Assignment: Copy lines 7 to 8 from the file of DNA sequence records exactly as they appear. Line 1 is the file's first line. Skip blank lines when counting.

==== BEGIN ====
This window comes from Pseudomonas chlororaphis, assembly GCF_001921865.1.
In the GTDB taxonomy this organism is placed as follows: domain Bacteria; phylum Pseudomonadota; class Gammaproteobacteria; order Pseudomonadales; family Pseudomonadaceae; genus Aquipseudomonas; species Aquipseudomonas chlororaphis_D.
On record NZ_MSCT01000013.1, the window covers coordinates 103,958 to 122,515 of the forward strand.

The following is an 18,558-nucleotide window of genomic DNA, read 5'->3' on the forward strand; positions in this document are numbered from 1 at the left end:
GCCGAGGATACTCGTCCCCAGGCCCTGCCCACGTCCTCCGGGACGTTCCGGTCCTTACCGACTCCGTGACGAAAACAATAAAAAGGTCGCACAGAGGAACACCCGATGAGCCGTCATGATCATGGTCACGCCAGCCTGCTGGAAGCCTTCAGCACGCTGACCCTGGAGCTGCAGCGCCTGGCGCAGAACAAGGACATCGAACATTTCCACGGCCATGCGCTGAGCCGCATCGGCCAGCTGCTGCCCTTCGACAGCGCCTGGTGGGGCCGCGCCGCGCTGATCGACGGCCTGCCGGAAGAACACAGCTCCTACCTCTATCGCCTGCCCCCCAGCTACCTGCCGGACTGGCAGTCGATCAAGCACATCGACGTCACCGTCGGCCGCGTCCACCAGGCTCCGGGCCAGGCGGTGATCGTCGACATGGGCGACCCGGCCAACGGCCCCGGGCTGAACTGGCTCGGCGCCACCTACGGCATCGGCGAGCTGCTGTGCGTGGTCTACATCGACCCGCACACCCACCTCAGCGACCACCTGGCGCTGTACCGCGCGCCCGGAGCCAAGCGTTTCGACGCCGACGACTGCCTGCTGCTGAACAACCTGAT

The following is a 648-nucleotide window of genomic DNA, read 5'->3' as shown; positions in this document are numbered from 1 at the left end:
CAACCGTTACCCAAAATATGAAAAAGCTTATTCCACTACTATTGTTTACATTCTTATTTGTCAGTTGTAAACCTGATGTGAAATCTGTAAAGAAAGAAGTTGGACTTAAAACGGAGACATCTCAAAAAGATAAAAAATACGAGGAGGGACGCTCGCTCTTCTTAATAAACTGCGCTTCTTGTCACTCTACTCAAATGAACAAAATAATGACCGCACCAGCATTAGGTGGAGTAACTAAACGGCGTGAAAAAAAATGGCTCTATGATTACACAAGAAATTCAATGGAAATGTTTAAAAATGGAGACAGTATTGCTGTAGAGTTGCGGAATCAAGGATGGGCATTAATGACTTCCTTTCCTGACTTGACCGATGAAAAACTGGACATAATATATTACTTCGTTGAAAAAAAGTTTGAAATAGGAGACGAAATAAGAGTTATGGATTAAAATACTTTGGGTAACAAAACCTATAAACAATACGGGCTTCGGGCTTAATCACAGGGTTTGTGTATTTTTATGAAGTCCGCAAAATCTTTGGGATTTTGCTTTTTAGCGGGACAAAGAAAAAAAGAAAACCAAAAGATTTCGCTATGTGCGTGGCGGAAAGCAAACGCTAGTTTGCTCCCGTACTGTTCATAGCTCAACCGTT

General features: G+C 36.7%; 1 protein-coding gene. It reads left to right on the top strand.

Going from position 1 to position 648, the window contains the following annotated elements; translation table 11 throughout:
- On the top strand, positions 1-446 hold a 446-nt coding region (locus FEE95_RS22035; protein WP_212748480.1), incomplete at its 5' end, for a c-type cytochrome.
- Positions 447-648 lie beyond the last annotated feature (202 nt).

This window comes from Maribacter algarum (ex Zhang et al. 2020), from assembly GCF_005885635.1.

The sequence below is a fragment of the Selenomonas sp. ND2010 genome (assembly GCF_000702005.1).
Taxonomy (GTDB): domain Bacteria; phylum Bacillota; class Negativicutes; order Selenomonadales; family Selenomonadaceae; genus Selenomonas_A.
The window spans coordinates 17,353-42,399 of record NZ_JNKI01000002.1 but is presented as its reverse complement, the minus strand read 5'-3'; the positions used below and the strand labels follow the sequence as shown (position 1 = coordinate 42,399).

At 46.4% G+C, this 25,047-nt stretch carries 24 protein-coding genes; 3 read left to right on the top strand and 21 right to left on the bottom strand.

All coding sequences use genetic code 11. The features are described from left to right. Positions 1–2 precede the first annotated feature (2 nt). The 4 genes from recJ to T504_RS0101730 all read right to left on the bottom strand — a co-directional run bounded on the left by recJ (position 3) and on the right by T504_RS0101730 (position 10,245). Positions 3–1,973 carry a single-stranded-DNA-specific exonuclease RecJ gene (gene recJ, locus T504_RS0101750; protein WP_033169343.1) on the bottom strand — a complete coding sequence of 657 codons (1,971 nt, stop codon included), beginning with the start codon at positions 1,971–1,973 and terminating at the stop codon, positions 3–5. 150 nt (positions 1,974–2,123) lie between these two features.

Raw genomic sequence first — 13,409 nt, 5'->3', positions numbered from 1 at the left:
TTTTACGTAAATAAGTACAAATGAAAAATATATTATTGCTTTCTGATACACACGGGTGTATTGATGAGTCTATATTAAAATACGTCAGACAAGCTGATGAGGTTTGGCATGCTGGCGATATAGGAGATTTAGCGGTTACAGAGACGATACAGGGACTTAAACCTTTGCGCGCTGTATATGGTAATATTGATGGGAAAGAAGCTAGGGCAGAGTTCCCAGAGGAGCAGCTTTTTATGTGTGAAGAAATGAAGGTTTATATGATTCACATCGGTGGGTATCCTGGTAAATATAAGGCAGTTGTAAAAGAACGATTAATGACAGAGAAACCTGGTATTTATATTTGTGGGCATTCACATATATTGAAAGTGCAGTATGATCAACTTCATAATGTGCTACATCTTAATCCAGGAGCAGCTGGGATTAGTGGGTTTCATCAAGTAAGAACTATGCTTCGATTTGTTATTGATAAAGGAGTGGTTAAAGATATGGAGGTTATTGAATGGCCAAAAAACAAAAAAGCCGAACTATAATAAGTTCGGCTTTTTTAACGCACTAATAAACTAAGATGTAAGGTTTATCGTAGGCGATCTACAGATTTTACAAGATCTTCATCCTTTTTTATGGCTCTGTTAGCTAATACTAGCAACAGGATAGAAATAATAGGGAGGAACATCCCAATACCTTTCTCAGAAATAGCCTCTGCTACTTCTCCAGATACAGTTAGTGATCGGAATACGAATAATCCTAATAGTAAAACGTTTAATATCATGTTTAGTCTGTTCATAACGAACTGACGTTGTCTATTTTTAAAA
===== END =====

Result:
CAACCGTTACCCAAAATATGAAAAAGCTTATTCCACTACTATTGTTTACATTCTTATTTGTCAGTTGTAAACCTGATGTGAAATCTGTAAAGAAAGAAGTTGGACTTAAAACGGAGACATCTCAAAAAGATAAAAAATACGAGGAGGGACGCTCGCTCTTCTTAATAAACTGCGCTTCTTGTCACTCTACTCAAATGAACAAAATAATGACCGCACCAGCATTAGGTGGAGTAACTAAACGGCGTGAAAAAAAATGGCTCTATGATTACACAAGAAATTCAATGGAAATGTTTAAAAATGGAGACAGTATTGCTGTAGAGTTGCGGAATCAAGGATGGGCATTAATGACTTCCTTTCCTGACTTGACCGATGAAAAACTGGACATAATATATTACTTCGTTGAAAAAAAGTTTGAAATAGGAGACGAAATAAGAGTTATGGATTAAAATACTTTGGGTAACAAAACCTATAAACAATACGGGCTTCGGGCTTAATCACAGGGTTTGTGTATTTTTATGAAGTCCGCAAAATCTTTGGGATTTTGCTTTTTAGCGGGACAAAGAAAAAAAGAAAACCAAAAGATTTCGCTATGTGCGTGGCGGAAAGCAAACGCTAGTTTGCTCCCGTACTGTTCATAGCTCAACCGTT

General features: G+C 36.7%; 1 protein-coding gene. It reads left to right on the top strand.